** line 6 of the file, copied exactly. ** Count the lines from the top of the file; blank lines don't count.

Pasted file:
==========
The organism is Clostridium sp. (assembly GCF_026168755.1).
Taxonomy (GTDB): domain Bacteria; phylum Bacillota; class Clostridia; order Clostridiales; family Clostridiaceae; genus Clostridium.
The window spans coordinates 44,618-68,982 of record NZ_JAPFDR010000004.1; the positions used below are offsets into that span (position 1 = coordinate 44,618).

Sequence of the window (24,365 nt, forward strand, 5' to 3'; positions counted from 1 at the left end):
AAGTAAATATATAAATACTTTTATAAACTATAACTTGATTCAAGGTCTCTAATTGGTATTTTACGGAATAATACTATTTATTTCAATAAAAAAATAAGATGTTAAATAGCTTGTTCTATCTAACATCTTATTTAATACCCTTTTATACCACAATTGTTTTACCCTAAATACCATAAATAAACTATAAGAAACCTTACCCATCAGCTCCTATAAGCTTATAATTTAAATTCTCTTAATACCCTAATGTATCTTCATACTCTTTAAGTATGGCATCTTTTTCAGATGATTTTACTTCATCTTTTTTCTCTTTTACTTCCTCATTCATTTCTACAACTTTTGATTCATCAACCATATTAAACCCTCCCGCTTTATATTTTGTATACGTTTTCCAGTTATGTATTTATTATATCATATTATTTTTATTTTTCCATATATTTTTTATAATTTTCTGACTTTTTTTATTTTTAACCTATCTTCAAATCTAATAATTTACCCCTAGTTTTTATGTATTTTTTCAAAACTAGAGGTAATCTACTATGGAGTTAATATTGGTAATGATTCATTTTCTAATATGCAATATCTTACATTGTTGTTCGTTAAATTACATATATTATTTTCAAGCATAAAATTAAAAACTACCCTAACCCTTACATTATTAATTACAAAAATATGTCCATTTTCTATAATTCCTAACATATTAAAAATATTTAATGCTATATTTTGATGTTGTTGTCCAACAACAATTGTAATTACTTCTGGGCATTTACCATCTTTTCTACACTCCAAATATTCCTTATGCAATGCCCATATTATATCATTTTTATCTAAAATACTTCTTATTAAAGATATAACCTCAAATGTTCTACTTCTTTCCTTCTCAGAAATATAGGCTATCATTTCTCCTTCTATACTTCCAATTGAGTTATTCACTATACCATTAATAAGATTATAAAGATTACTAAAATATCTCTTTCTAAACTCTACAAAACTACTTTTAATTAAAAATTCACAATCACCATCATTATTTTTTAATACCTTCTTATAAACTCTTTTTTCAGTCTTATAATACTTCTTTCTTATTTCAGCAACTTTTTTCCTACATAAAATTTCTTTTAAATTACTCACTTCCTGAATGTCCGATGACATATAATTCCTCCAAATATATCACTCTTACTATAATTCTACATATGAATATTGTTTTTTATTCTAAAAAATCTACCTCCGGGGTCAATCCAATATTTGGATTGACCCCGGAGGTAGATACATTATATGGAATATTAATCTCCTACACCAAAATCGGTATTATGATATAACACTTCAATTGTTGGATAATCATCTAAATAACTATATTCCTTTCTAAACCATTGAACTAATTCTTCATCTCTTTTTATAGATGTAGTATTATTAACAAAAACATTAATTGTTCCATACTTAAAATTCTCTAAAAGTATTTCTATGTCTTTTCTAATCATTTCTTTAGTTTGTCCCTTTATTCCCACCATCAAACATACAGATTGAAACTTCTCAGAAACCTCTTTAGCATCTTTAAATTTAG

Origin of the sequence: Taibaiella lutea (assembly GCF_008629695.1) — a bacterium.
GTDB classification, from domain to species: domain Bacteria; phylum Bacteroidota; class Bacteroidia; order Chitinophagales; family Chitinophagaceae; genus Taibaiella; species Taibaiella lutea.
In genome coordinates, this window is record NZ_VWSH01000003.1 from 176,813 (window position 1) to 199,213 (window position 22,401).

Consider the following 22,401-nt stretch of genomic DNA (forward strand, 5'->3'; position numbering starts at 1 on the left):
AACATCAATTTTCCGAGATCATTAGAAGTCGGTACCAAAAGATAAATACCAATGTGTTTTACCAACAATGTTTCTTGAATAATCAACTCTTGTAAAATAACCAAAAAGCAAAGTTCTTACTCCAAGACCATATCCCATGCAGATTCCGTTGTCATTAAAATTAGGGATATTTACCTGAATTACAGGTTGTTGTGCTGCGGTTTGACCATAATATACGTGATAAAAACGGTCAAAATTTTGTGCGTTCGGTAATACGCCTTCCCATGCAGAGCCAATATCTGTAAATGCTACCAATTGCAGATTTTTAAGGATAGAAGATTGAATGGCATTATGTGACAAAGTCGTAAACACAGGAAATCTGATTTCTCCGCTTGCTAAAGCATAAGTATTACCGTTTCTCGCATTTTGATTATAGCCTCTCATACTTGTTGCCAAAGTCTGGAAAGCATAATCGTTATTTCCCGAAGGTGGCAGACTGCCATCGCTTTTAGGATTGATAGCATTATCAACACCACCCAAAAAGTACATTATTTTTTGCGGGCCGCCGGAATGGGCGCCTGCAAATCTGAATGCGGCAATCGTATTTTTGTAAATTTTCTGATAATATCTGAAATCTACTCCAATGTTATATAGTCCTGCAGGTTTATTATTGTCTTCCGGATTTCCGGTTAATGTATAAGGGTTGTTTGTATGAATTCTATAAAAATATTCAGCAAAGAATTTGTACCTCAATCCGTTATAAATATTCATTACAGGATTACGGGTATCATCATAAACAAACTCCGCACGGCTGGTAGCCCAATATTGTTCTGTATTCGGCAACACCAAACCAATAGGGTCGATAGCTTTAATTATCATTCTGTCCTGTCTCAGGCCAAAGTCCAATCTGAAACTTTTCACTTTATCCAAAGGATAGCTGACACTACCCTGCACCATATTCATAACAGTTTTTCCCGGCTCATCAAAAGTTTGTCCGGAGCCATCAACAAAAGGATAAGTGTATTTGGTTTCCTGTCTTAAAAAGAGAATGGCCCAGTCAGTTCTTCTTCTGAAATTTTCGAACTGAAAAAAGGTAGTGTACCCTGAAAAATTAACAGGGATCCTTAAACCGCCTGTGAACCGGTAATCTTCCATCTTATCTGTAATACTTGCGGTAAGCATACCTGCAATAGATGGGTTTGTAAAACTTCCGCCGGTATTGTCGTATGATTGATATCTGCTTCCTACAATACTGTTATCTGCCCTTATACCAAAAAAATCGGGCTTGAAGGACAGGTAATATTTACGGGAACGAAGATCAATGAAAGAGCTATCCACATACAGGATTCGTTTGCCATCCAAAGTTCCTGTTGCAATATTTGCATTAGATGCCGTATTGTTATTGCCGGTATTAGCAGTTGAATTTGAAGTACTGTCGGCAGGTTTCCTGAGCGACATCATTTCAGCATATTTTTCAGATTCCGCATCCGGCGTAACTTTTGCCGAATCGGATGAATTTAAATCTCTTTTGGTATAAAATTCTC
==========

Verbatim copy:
Origin of the sequence: Taibaiella lutea (assembly GCF_008629695.1) — a bacterium.